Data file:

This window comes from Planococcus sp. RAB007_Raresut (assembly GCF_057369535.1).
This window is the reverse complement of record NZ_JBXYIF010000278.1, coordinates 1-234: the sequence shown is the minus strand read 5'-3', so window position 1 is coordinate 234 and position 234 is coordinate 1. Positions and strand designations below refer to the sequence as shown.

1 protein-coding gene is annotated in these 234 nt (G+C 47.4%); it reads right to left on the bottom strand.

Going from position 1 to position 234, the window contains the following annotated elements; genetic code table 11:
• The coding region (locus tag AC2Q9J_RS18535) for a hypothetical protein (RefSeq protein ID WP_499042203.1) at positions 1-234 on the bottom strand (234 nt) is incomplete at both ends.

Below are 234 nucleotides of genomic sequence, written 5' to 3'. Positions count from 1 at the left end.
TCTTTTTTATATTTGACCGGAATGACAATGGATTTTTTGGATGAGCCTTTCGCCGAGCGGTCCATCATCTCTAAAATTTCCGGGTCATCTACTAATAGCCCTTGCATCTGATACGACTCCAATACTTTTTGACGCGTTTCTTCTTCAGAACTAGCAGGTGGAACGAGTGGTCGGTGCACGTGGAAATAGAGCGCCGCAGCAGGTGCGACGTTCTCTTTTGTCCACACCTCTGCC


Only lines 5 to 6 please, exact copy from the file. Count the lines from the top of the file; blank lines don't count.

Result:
• The coding region (locus tag AC2Q9J_RS18535) for a hypothetical protein (RefSeq protein ID WP_499042203.1) at positions 1-234 on the bottom strand (234 nt) is incomplete at both ends.

Below are 234 nucleotides of genomic sequence, written 5' to 3'. Positions count from 1 at the left end.